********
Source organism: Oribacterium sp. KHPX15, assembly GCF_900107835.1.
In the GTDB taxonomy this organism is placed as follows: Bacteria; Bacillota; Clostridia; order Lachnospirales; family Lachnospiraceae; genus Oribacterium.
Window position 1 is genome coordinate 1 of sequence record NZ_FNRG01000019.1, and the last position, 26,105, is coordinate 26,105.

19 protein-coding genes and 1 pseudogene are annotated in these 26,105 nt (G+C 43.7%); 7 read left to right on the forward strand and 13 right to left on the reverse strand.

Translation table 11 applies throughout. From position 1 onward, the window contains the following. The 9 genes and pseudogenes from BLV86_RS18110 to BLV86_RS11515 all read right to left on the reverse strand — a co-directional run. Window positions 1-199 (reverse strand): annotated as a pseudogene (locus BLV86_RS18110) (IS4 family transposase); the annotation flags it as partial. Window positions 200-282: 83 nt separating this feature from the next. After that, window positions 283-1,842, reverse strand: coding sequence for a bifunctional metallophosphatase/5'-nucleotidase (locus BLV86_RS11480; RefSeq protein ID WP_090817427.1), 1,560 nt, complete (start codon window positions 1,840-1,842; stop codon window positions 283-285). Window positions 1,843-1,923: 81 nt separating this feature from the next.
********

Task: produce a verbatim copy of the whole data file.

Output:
Source organism: Oribacterium sp. KHPX15, assembly GCF_900107835.1.
In the GTDB taxonomy this organism is placed as follows: Bacteria; Bacillota; Clostridia; order Lachnospirales; family Lachnospiraceae; genus Oribacterium.
Window position 1 is genome coordinate 1 of sequence record NZ_FNRG01000019.1, and the last position, 26,105, is coordinate 26,105.

19 protein-coding genes and 1 pseudogene are annotated in these 26,105 nt (G+C 43.7%); 7 read left to right on the forward strand and 13 right to left on the reverse strand.

Translation table 11 applies throughout. From position 1 onward, the window contains the following. The 9 genes and pseudogenes from BLV86_RS18110 to BLV86_RS11515 all read right to left on the reverse strand — a co-directional run. Window positions 1-199 (reverse strand): annotated as a pseudogene (locus BLV86_RS18110) (IS4 family transposase); the annotation flags it as partial. Window positions 200-282: 83 nt separating this feature from the next. After that, window positions 283-1,842, reverse strand: coding sequence for a bifunctional metallophosphatase/5'-nucleotidase (locus BLV86_RS11480; RefSeq protein ID WP_090817427.1), 1,560 nt, complete (start codon window positions 1,840-1,842; stop codon window positions 283-285). Window positions 1,843-1,923: 81 nt separating this feature from the next.